He proudly states that as an Aramaic Christian he speaks the language that Jesus used to speak. When ISIS took the houses and shops away from his family he fled from Damascus. We talk about the difficulties of the refugees, the different religious backgrounds and political problems. I ask his opinion on what all this here will come to in view of the many challenges. To that he says calmly: “You know, as long as two or three are gathered together in his name, I’m not worried.” heg


von J. Sacks

Meaning does not grow out of systems of thought, but out of stories, and the Jewish story is the most unusual of all.

It tells us that God wanted to make us partners in His work of creation, but we disappointed him again and again. But he never gives up. He forgives us over and over again. For Judaism the true religious mystery is not our faith in God, but God’s faith in us. This is not a consolatory fiction, as atheists and skeptics sometimes say, but the exact opposite. Judaism is God’s appeal to human responsibility to create a world that is a worthy home for His presence.


Translated from: Jonathan Sacks, Vom Schicksal zum Glauben, Jüdische Allgemeine, 9. September 2018

Struggles of the beginning

How Moses had to begin at the beginning and teach them beginnings, that is to be deduced from the simple precepts with which he started to work and chisel and blast. Not to their comfort, certainly, for the stone does not take sides with the master but against him; to the stone the first stroke struck to form it appears as a most unnatural action.

Moses was always in their midst, here, there, in this and that encampment. Shaking his broad-wristed fists, he jogged, censored, chided, and churned their existence; he reproved, chastised and cleansed, using as his touchstone the invisibility of the God JHWH who had led them out of Egypt in order to choose them as his people..

From: Thomas Mann, The Tables of the Law (1944)

Shining Hour

by Ch. Noll

From the start the relationships of the CIC with Joseph Ratzinger have always interested me because over the years we have followed his theological efforts at a reconciliation, at a reapproach of Judaism and Christianity. In this area he is, I think, the most radical theologian I have ever even heard of.

He is also the one who, in the entire papal history, has dared to advance the furthest, as far as changing the Catholic Catechism. We have witnessed the entire development of Nostra Aetate with great interest – partly through sources, partly also personally in Rome during the years we lived there – and shared in it greatly. I belong to those people who perceived Benedict XVI’s election as a great sensation, as a shining hour in an otherwise gloomy time. I am not the only Jew who saw it like that. Cardinal Ratzinger’s election as pope was seen as positive in every respect throughout Israel, also by the World Jewish Congress. For years we witnessed it, how far his efforts had gone within the Church, also in the fundamental literature of the Church, to make hatred of Jews unthinkable forever..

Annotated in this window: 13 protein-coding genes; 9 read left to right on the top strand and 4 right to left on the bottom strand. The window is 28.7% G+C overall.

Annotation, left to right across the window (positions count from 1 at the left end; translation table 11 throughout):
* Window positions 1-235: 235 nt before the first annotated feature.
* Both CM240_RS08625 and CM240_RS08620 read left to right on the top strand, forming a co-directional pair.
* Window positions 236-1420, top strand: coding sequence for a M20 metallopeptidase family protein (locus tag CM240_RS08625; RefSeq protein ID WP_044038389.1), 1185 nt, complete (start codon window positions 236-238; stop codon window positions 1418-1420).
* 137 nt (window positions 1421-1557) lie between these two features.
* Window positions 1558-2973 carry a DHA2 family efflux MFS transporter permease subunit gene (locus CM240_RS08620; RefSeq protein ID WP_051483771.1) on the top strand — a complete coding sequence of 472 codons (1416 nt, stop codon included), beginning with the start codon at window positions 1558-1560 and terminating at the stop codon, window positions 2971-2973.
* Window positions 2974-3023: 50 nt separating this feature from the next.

Translated from: Chaim Noll, Mein Judesein (HEUTE, 6/2008)

Put to use

with greetings from a cabin after construction days in Urfeld by the Walchensee


Put to use


the screwdriver screws

the paintbrush brushes

the scissors and scythe cut

the rake rakes


look there – what’s coming to life


bright wide space

gently nestling meadows

between emerald green and gray

arriving and lingering


the screwdriver screws

the paintbrush brushes

the construction plan long conceived

by master hands



happily put to use


a rebuilding

the turning of screws

the mowing of meadows

the raking of hay


Elf commissioner

In the online version of the Rheinische Post published on 6th August, 2018, one could read: “Elf commissioner wants to prevent accidents on the A2 with ‚energetic sealing‘.”

The elf commissioner, it remained unclear by whom she had been commissioned, was active on the A2 with an animal communicator. Right away she had felt „very sad energies” on the highway. “In some cases they were upset creatures of nature, who were rebelling and wanted to take back their bit of nature.” Wild boars caused many accidents because their territory had been taken from them, “hooligans spoiling for a fight”.

What does it mean in this context when clergy bless cars, motorcycles, dogs and other things? How are critical contemporaries supposed to be able to differentiate? anm

A help that should not be overlooked

Notes to the discussion on the article of Joseph Ratzingers/Pope em. Benedikt XVI “Grace and vocation without remorse”

After the wave of reflexive criticism that has arisen concerning Joseph Ratzinger’s “Notes to the tract De Iudaeis“, one may ask why Cardinal Koch asked Pope em. Benedict XVI to publish this sketch. The cardinal – rightly – recognized the provocative potential of this article. ...


Here you find the complete text of the statement of the Chair for the Theology of the People of God

Walther Cohen

“As it has pleased God to reveal Himself to the Jews ...”

Foto: Walther Cohen (1928–1959)